As much as doing DW is a physical challenge, it is also and perhaps more so a mental challenge and the battle in my head had already began before reaching the start line.
Neither of us slept that well the night before, the apprehension had kicked in, in the words of Alfie on the morning of the race ‘it just got real’.
Upon arrival at Devizes, it’s the last minute stress of check in and equipment check before you can head for the start. Oh and the thorough application of Vaseline to the nether regions, I cannot recommend this enough.
125 miles to go
We were now good to go and sat on the start line, next stop Westminster. Actually no, next stop was Pewsey, then Great Bedwyn, then Hungerford, then Newbury and so on and so on. I knew I couldn’t let myself think about the finish, 125 miles was still incomprehensible in my head.
I was really pleased to get going, the support you get at the start from onlookers is a real boost and it was smiles all round. The first long stretch to Pewsey without any portages gave us a chance to get into our rythm and we knew one short stop to relieve the numb bums 10 miles in wouldn’t hurt our time.
The hardwork started to kick in after Pewsey with 35 portages between there and Newbury, our pace in the boat wasn’t the quickest, so we knew we had to work hard at the portages and run the majority of them to make up time. We had been taught well though and we felt confident in our system, a lot of counting down from 3 and talking to each other.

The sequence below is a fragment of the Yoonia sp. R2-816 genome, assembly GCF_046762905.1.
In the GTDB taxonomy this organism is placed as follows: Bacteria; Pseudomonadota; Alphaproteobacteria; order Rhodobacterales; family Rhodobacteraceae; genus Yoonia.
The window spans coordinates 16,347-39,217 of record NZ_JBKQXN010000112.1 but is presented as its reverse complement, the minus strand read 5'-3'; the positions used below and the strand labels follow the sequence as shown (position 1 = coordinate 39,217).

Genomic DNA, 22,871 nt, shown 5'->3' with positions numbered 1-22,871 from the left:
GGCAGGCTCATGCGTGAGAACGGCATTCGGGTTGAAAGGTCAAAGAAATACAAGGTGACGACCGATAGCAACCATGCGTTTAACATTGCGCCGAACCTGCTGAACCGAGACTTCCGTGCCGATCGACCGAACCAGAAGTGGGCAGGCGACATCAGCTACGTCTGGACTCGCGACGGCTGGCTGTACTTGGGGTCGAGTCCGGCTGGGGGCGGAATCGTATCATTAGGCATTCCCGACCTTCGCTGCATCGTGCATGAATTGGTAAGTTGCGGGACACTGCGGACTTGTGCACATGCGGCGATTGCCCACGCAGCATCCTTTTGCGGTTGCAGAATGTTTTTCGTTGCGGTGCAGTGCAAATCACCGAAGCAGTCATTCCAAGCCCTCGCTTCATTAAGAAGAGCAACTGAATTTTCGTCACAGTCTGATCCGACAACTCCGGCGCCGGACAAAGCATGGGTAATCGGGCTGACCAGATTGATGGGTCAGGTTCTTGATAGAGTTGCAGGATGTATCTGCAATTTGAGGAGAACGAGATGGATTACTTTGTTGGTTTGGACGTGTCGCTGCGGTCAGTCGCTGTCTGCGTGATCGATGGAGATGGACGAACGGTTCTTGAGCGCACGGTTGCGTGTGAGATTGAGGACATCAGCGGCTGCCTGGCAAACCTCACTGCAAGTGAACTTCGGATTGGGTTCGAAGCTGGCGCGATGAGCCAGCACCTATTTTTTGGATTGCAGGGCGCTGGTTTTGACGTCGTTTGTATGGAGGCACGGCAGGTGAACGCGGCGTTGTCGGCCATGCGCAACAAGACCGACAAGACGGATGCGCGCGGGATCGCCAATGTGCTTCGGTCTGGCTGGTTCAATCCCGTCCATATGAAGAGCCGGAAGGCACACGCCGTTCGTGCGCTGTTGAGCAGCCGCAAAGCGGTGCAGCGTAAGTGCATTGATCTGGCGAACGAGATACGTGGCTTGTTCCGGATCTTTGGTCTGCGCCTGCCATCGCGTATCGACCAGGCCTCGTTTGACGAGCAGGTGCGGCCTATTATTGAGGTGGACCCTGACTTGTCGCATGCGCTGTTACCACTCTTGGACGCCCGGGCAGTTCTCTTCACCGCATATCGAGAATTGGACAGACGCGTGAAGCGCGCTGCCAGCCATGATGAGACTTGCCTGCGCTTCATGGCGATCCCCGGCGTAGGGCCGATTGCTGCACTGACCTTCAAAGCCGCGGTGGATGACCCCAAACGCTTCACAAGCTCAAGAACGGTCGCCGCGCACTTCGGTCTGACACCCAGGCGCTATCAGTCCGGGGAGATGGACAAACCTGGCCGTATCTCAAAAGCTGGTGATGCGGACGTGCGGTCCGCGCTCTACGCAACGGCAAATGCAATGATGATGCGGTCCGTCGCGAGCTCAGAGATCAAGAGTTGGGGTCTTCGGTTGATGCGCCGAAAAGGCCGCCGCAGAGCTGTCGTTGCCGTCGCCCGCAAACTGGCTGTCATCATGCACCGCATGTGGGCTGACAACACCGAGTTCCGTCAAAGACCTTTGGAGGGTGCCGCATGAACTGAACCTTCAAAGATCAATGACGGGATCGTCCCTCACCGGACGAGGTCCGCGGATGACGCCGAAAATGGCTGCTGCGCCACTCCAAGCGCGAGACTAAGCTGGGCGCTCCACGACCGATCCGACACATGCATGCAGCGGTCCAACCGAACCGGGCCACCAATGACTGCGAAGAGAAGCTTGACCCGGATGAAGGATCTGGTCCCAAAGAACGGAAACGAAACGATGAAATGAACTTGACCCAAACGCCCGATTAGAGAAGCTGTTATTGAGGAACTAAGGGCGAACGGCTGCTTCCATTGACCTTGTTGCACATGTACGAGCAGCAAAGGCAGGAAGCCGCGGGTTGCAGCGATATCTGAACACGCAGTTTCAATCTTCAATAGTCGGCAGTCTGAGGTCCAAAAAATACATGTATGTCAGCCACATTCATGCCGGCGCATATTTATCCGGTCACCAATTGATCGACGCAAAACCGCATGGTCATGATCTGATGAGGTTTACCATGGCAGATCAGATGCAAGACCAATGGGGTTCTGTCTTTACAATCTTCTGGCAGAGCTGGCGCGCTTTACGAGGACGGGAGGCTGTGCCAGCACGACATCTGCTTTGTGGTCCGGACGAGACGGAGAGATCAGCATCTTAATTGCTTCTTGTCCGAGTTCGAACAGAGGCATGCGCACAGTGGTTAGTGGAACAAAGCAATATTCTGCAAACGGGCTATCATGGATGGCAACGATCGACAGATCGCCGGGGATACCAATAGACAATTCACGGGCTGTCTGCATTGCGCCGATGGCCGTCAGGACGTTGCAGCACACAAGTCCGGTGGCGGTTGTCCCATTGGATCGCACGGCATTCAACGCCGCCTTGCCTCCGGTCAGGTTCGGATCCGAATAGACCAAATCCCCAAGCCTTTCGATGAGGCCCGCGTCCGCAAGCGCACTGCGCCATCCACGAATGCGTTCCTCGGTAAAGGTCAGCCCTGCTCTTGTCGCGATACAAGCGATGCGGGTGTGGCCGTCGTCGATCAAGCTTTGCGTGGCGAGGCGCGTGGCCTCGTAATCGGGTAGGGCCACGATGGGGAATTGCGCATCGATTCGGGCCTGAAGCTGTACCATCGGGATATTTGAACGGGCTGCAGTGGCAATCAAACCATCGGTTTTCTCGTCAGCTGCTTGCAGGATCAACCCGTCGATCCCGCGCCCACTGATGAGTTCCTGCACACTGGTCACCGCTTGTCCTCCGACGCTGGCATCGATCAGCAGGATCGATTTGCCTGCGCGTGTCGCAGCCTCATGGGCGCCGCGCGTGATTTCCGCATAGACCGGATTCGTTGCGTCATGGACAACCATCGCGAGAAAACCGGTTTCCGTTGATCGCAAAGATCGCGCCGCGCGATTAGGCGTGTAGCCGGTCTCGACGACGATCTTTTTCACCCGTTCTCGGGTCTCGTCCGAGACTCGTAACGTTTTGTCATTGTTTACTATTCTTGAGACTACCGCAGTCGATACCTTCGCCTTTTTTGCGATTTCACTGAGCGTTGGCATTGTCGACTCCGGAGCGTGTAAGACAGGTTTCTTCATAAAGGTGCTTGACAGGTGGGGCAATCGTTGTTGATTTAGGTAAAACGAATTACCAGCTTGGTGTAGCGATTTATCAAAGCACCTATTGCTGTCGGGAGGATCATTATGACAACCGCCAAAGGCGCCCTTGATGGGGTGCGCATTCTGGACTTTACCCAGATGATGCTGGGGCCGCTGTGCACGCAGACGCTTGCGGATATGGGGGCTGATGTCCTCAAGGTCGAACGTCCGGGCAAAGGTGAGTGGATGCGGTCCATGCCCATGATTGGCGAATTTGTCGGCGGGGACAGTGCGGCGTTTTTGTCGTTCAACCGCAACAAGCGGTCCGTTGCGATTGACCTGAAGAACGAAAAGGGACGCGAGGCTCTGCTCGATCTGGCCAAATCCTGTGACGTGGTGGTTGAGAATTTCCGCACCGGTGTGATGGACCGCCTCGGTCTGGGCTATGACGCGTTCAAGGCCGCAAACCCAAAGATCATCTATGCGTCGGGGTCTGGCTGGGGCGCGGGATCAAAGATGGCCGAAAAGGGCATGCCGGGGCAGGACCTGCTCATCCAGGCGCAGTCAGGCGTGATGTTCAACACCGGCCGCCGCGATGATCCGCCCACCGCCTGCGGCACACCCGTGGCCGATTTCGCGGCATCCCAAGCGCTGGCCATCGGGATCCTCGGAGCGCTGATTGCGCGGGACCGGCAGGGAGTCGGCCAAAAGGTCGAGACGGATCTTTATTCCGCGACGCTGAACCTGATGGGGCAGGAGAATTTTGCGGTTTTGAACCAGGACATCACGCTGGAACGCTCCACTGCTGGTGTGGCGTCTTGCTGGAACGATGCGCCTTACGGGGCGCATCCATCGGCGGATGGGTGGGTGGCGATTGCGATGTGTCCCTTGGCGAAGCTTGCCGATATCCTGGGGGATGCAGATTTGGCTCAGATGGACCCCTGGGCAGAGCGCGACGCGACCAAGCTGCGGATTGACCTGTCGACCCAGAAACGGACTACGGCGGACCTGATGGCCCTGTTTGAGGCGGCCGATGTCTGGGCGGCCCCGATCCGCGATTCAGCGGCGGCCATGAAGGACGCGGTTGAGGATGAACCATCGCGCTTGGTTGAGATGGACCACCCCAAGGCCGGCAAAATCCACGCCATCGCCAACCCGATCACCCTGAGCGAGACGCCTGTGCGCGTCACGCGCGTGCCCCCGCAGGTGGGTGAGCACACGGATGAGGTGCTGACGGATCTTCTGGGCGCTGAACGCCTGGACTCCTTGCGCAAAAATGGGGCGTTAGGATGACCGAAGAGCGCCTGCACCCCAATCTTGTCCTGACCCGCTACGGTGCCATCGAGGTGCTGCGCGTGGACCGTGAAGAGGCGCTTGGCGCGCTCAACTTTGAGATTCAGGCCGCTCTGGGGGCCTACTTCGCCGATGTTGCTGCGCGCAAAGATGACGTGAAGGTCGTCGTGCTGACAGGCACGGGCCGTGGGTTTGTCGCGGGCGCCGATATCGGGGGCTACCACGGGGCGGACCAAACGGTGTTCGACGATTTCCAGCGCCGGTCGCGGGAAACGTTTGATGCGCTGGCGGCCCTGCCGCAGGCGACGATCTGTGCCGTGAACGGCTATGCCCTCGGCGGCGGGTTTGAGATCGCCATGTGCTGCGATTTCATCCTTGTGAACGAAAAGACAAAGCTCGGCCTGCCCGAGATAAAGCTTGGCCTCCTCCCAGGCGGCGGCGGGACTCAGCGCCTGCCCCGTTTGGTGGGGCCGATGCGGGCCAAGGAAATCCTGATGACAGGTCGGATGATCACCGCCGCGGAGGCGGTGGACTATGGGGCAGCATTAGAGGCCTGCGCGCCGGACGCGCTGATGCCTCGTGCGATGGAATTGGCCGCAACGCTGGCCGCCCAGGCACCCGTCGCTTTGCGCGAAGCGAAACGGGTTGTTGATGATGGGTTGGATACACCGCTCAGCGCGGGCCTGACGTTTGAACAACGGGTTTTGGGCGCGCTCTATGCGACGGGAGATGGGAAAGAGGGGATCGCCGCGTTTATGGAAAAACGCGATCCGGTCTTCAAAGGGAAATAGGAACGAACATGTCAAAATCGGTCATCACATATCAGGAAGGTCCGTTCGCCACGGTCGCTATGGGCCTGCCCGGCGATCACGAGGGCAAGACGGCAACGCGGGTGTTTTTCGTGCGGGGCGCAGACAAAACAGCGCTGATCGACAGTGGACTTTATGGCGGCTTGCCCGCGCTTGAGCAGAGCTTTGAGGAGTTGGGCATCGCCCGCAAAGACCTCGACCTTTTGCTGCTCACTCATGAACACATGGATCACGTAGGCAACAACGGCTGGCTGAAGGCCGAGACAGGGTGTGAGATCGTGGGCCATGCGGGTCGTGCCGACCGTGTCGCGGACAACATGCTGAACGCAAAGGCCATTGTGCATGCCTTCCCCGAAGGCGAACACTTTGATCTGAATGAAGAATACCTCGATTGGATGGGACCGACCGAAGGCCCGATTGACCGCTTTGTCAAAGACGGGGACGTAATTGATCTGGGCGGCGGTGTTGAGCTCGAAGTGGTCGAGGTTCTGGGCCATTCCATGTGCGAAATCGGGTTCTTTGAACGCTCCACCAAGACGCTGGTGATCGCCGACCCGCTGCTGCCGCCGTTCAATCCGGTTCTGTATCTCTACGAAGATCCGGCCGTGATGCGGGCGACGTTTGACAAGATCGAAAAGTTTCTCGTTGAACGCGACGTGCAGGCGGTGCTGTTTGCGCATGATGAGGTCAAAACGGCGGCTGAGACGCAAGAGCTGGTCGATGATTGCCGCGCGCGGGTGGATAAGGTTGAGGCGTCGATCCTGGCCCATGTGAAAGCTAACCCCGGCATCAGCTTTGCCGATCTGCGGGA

Once we hit Newbury, it was new territory from there-on-in, every stroke was one more than we had ever done before. The stretch from Newbury to our next target Reading/Dreadnought involved some low bridges and tricky portages to navigate. Our one hiccup came at a very low bridge, on first sighting we had decided to portage it, but after watching another crew go under it, albeit in a rather unorthodox way, we decided to go under it too.
This proved to be the wrong decision, Alfie took a knock to the head and we went for a swim. From then on we always went our gut instinct. Luckily we wasn’t too far off a change of clothes and hot food at dreadnought.
By the time we reached Dreadnought it was dark, we were wet and cold but our morale was boosted by a warm welcome from our support crew and fellow club members. After a tricky change into fresh clothes and some hot food, we continued into the night and onto the Thames.
Into the night
Paddling through the night was definitely the biggest challenge mentally. I don’t think we were prepared for just how dark and disorientating it would be. We were so grateful to all those crews with lights on the back of their buoyancy aids, navigating the river became a game of chase the light. However not every light was what it seemed, so I would recommend knowing the twists and turns of the river as much as possible.
The paddle through the night was where being a first time crew really showed, we just wasn’t as confident as the more experienced crews.